For a company reducing it's expensive debt, I didn't understand why it was being smacked down. The release and explanation by the board also made me decide that I should participate in the rights issue, so I did.

However, after hearing words of caution from Felix and LP, as well as learning more about their company and their parent company, I felt a bit more uncomfortable with my position. Based on my 1st initial lot that I bought, I was down more than 40% on that position! However, because I averaged down and took part in the rights issue, my final average cost of all my holdings were $0.21286.

The latest quarter results showed that net profit is down 75%, but strangely the stock soars. This was my chance to get out.


Today I sold off all my holdings at $0.235, which represents a modest 10.4% return over the last 6 months when I had skin in the game. Taking into account transaction costs, my net return is in the high 9+%.

I think that I did quite well considering that I was down more than 40% when things were at the worst! I was queuing up to sell at $0.25 yesterday, but I think that 10% returns is very modest considering how many people find this a horrible stock. I will never know how I managed to come out of this strange counter in the green, but I feel a lot more relieved now that I am finally out.

When things get worse and their stock price drops, I wouldn't mind to be a buyer actually. However, if things get worse and the stock price pops? Then it's the time to cash out your winnings and leave the casino.

DIY "Capital Guaranteed" 4.3%pa Structured Deposit with FCL Bonds

For whatever reason, there is huge huge interest in the FCL 3.65% 7 year bonds. I think they are only all right. Lots of people have covered about them as an investment in great detail, and why you should own them and why you shouldn't, so I won't talk about that.

Personally, I'm not subscribing. I am fairly certain that within 7 years there will be an opportunity for me. Plus, with the yields I am getting on my liquid cash, the opportunity cost is not startling.

However, I think this is a good time to show an example of how you can make your own "capital guaranteed, return guaranteed investment product". I will be using the FCL bonds and the STI ETF for my example.

To do this, you usually have a bond portion and a stock portion.

For example, let's say I only want to use $10,000 as investment capital, how do I go about doing this?

The first step is to work backwards to find out how much bonds you need to guarantee that their yield will be equal to the capital amount invested.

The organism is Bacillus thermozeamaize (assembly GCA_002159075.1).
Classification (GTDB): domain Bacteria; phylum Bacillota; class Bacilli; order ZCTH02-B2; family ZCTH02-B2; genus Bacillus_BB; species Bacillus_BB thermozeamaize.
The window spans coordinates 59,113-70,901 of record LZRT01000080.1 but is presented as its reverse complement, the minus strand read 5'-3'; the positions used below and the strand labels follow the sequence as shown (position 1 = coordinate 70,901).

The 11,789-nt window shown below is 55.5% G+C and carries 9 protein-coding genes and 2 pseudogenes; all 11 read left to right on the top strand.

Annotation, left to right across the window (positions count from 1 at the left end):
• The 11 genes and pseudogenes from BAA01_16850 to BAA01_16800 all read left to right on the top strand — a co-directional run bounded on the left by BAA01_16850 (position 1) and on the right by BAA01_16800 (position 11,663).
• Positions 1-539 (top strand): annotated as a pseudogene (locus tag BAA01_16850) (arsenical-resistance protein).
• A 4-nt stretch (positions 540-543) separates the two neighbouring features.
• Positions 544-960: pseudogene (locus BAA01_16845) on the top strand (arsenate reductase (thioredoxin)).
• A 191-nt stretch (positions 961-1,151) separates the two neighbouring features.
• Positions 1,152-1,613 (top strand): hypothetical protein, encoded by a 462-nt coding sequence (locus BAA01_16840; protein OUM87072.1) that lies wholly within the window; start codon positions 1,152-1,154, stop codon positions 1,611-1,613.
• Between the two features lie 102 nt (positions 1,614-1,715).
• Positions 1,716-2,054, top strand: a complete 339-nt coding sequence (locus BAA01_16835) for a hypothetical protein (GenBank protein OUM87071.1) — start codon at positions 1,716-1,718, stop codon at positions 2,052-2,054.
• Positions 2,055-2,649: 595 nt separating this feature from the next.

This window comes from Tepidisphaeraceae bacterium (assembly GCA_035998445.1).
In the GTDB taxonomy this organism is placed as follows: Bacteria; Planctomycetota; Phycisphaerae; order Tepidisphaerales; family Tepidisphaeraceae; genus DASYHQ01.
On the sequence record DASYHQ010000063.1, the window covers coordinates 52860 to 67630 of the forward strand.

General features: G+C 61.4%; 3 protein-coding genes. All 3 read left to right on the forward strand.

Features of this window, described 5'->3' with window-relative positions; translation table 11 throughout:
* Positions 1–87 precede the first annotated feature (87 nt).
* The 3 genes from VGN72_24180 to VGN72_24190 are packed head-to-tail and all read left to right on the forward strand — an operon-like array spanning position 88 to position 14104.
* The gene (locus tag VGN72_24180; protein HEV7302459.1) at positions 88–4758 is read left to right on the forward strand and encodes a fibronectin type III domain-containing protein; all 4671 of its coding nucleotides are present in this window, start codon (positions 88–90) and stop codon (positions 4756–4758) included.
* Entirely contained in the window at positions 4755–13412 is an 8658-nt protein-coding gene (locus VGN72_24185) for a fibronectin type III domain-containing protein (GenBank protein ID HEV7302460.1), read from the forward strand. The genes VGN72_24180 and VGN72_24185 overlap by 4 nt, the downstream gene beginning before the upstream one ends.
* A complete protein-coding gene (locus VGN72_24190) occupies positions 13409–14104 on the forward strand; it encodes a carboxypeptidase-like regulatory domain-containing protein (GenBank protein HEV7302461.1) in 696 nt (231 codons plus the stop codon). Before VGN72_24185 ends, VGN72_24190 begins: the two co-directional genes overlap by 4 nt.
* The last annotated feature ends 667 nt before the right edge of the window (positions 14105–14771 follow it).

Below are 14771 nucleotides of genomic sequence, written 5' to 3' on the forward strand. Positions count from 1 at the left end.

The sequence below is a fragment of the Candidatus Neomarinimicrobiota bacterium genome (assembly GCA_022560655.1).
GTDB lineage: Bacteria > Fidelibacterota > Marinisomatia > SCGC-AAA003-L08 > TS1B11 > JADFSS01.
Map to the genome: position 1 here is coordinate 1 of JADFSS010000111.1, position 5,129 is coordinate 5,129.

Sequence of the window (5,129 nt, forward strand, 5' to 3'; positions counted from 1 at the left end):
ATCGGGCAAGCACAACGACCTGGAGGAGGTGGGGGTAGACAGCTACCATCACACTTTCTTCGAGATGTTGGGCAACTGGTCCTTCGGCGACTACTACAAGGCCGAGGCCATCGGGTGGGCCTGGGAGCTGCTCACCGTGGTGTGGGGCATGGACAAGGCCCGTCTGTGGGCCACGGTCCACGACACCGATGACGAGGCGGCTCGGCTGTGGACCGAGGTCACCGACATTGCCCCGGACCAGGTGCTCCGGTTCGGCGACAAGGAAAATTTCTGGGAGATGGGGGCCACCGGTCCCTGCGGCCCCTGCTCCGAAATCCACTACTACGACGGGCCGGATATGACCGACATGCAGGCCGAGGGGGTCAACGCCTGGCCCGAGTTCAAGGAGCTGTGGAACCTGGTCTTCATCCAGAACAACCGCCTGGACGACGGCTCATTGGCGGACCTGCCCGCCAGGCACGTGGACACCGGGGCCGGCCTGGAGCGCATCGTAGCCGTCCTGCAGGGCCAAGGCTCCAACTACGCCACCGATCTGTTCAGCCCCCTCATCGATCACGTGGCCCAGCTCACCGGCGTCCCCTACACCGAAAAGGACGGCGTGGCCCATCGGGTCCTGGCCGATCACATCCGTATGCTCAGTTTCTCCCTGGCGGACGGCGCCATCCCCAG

I did the math for you. If you use $8,000 to buy FCL bonds, after 7 years of collecting $292 of interest payments a year and socking it at 0% interest, your total value of interest collected and capital returned will be $10,044. This is the part that "guarantees" your capital.

With the balance of the $10,000, you have $2,000 which you can gamble with and put in stocks. I would do it the POSB Invest-Saver for a one month lump sum of $2,000 and select the option to re-invest my dividends. Hassle-free yo. Based on the long term average, perhaps we can expect stocks to go up 8% a year, which would grow the $2,000 to become $3,427. Now add that back to the bond portion and we get projected final value of our "structured deposit" to be $13,471. That gives you a projected total return of 34.8% or annualized returns of 4.3%. Not bad considering you CANNOT lose more than your initial capital, eh?

If stocks end up shitfaced and suffer a 40% drawdown and never recover, our stock portion actually shrinks from our initial $2,000 to only $1,200. Add the bond portion to get a final value of $11,244, which is total returns of 11.2% that translates to annual returns of 1.7%. That's not too horrible considering that stocks got raped. Working out this downside risk is the "guaranteed" returns part, since the stock portion won't go to zero. It would still be worth something.

I think people fall in love too much with structured deposits, especially if they are capital guaranteed. It isn't that hard to create a product like that.